September 3, 2018, 5:52 pm.

The offbeat cooking channel "Binging with Babish" recently soared to 3 million subscribers, a feat that's especially astounding because it celebrated its 2 million subscriber mark just 7 months ago. Andrew Rea, the show's host, recreates iconic dishes from film, TV, and even video games, and his videos take a risk I've yet to see another cooking show take: The camera only shows his torso and arms as he prepares a dish, and he dubs over the footage with voiceover later

Why does this risk pay off so well?

After all, conventional wisdom tells us that humans connect more to videos with faces in them. On the other hand (no pun intended), Amanda Hess of the New York Times recently discussed the rise of the hands-only video — a staple of Facebook how-tos, recipe videos, and BuzzFeed clips. As Hess explains, the hands-only video can feel more humble and democratic than the selfie cam: it focuses on what we make, not what we look like.

Facebook videos are played without sound 85% of the time, so the focus of these videos isn't on voiceover. "Binging with Babish" videos add an audio narration to this equation (certainly not hurt by Rea's low, velvety voice, which fans liked so much he made a podcast where he reads bedtime stories).

The sum of all this is that "Binging with Babish" videos are an interesting combination of the face video and the hands-only video, borrowing the best aspects of both.

Humans like faces, yes, but it's also true that humans want to mimic the expressions of humans they see. With this in mind, when you watch a video with a human face in it (connected though you may feel to the person), it can get exhausting because you are, to some small degree, a participant in the video. When watching "Binging with Babish," you have the feeling that you're totally off the hook for having to interact with anyone; there is absolutely nothing asked of you, and I think that makes the videos even more relaxing to watch.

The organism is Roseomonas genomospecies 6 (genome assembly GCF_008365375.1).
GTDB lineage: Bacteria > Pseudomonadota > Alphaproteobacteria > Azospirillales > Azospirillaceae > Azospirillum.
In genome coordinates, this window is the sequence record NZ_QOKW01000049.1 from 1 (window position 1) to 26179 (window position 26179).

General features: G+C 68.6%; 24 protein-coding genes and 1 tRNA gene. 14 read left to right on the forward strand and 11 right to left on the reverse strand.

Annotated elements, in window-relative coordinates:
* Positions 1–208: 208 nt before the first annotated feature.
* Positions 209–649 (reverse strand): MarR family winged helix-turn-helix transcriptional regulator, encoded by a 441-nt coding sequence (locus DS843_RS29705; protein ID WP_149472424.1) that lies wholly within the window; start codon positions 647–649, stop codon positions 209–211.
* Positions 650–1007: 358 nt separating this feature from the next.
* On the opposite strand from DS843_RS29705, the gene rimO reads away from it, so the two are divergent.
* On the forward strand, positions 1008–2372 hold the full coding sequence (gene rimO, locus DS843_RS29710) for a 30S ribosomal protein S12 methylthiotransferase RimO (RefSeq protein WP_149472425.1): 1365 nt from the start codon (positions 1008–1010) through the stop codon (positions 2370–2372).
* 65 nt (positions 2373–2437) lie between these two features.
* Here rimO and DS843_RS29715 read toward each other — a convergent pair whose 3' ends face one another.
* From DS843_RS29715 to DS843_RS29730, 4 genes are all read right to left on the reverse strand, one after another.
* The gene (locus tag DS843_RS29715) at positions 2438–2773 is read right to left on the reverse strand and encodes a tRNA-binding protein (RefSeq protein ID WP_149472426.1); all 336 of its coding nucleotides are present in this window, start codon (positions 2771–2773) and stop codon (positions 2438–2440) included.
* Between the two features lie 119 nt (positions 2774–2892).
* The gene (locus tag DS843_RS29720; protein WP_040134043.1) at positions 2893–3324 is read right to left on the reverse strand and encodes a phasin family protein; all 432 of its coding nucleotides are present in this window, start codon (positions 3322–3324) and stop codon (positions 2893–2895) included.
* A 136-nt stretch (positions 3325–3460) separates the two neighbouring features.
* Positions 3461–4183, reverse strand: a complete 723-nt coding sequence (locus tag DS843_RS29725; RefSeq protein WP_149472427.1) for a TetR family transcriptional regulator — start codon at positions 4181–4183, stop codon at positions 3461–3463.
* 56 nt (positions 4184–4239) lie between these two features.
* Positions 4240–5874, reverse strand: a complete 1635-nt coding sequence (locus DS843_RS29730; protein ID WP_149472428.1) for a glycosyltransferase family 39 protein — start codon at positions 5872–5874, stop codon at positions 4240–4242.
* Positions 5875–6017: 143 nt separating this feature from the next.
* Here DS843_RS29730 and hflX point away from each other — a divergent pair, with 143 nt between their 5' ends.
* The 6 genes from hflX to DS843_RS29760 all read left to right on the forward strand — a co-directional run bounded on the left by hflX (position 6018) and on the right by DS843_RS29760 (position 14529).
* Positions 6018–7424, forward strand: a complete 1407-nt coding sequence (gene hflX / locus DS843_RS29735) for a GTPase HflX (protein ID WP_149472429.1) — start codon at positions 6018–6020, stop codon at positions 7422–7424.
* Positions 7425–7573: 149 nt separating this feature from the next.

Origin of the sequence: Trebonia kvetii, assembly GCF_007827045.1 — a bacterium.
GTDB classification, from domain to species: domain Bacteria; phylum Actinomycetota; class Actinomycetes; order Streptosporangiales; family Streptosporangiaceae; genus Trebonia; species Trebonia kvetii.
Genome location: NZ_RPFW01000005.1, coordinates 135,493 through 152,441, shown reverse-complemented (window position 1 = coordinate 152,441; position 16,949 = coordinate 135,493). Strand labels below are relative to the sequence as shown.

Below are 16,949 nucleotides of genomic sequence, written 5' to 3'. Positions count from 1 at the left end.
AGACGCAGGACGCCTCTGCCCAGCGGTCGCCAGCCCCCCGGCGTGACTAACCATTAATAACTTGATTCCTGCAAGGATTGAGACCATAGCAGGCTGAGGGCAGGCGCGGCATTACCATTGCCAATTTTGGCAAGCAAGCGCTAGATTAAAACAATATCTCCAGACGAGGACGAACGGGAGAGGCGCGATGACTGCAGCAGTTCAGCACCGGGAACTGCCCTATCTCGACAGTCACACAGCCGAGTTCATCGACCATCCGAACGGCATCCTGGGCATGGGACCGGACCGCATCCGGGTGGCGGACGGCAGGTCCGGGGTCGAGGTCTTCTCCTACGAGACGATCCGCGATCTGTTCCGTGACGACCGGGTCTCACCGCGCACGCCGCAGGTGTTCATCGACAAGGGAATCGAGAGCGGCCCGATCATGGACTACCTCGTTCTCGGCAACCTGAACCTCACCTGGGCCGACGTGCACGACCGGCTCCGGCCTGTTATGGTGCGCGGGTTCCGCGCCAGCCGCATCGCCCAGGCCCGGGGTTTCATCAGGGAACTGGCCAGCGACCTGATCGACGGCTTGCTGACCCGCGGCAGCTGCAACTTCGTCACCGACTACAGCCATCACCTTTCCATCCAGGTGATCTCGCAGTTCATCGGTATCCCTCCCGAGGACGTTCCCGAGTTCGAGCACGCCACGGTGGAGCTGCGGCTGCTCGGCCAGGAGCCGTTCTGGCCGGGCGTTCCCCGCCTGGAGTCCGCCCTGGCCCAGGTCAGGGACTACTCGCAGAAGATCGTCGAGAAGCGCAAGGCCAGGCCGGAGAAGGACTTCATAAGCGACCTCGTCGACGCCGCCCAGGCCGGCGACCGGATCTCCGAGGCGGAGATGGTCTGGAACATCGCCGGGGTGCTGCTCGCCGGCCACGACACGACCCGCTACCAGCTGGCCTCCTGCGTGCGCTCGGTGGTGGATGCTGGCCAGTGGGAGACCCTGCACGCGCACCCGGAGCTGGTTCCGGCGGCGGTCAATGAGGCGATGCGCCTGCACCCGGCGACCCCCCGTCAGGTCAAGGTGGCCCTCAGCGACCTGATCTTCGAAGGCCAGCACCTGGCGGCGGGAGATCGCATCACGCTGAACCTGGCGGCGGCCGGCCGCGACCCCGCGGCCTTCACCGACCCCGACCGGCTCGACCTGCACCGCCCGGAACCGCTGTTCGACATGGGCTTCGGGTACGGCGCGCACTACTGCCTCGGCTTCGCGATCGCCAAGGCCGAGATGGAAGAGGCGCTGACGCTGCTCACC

And what "Binging with Babish" inherits from videos that feature faces (and what hands-only videos lack) is personalization. Rea's signature apron, button-down, tattoo-clad arms, and aforementioned buttery-smooth voice become soothing and familiar — much more familiar than two nameless hands emerging from the bottom of the screen to dice onions.

The reason this fascinates me is that when we think about what kind of content will go big next, we often think like Hollywood directors: "Well, this worked and that worked in the past, so this film should work in the future." That's how you get flops like Prince of Persia, by thinking that what people liked about Pirates of the Caribbean was that it was an action movie reviving a historical adventure genre. No, people liked Pirates because its weird, zany, daring elements worked together. People like things that you can't predict, and in combinations that seem unprecedented or even downright bad. Only the special sauce of personality will prove whether you can combine torso-and-arms footage and voiceover, and have millions of viewers coming back for more.